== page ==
I am delighted to be part of what Bruce calls our "virtual salon." Thank you.

Monday, May 17, 2010

Yes I Can!

Can I have a life once my children leave home?

Yes I Can!

Can I stop fearing life so much that I start living it?

Yes I Can!

Can I store my bad memories back into the recesses of my mind and embrace the good ones?

Yes I Can!

Can I start working out?

Yes I Can!

Can I embrace my children as young men and delight in their own adventures?

Yes I Can!

Can I lust for my husband?

Yes I Can!


Can I continue to dream?

Yes I Can!

Can I stop calling myself old?

Yes I Can!

Can I start admitting that I am a writer?

Yes I Can!

Can I make things happen for myself?

Yes I Can!

Can I handle the hardships that await me?

Yes I Can!

Can I live a life filled with ups and downs as I strive for a little more peace?

Yes I Can!

Can I say no more often, free from guilt?

Yes I Can!

Can I live abroad one day soon?

Yes I Can!

Can I appreciate each and every one of you who spend the time reading my posts?

You Betcha!

Can I enjoy the day without the fear of what tomorrow brings?

Yes I Can!

Yes, you betcha, affirmative, no problemo, of course, agreed, all righty then. Yes!

Saturday, May 15, 2010

Lust On My Terms!

I step out of my well worn underwear that doubles as a turtleneck. Next I undo my overused bra that is used for comfort, obviously, because it provides no support whatsoever.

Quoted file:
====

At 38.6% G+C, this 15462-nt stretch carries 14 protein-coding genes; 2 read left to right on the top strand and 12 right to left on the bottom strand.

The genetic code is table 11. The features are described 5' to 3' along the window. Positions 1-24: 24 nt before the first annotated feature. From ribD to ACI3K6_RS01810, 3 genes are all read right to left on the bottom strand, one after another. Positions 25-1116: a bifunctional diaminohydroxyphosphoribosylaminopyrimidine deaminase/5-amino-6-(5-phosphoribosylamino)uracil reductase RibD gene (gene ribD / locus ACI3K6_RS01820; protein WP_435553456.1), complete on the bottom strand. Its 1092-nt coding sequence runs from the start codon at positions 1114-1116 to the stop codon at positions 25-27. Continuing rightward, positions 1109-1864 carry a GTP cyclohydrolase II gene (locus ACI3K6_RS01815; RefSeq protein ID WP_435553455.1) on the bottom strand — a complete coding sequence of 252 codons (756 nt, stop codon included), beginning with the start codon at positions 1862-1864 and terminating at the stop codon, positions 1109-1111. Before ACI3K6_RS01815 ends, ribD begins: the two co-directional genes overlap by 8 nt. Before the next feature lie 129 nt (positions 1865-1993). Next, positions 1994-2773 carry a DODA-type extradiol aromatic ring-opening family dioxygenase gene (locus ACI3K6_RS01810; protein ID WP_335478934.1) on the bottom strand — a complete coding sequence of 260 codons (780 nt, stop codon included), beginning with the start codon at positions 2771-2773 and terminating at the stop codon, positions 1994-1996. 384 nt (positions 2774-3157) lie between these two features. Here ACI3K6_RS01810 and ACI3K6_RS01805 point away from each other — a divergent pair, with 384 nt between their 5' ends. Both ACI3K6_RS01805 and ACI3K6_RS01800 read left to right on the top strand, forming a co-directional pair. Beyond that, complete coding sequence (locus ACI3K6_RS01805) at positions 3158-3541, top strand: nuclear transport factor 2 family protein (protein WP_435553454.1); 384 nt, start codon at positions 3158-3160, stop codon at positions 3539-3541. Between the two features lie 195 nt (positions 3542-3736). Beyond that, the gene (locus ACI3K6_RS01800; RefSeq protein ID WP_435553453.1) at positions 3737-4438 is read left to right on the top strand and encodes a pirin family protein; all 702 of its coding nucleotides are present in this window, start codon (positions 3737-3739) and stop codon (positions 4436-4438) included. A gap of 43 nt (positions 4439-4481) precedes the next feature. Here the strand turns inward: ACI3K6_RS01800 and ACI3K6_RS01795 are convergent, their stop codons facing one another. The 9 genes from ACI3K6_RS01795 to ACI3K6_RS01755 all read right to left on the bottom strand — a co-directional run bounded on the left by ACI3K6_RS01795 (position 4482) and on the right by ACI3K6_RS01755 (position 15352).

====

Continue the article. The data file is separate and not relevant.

I quickly step into my brand spanking new navy blue silk undergarments--bra and tiny panties. I am amazed that my breasts actually sit where they are suppose to.

Then I throw on my skinny jeans with a crisp white tee shirt. I add a belt with turquoise stones and a pair of large silver hoop earrings.

But I'm not done yet. I slip my bare feet into a pair of black stilettos with forest green soles--a signature of the expensive brand.

I feel good. Inside and out. I feel like I could re-capture that lustful spirit that seems far away and long ago.

I stop. I look at the bottom of my shoe. The green sole of my designer pumps reminds me of something.

I think for a second and then it comes to me. The green light on Daisy's dock. The illusive light that represents the demise of the American dream. This gets me thinking and that usually means trouble.

Why do I need the outside to look sexy, for the inside to feel lustful?

My expensive designer shoes all of a sudden remind me of Daisy. Not a character I like very much.

Why have spent too much money on black stilettos and squeezed my large derrière into tight ass blue jeans and bought a bra that harnesses my well worn, droopy breasts?

It is all wrong. I have to be me. I step out of my jeans and crisp tee. I throw off my expensive shoes with the green soles. I undo my uncomfortable bra.

I breathe. A long deep, comforting breath.

I throw on my old comfy jeans, take off my stupid earrings, throw on my well worn tee and a pair of flip-flops.

I am ready for a night of lust. My way. No illusive green soles at the end of my dock. No siree!

Thursday, May 13, 2010

Life is About Living Now!

Hardest topic for me.

This post. Memory.

One. I feel envy for all you mommy’s blogging about your life with your little children. A living, breathing, written memory for you to cherish. I can’t seem to remember much when my children were little. Little things filter through my mind. Their crooked smiles, the way they tucked their little hand in the back of my neck when I was holding them, my husband carrying them to bed when they fell fast asleep in ours. Now they have grown and I have forgotten so much.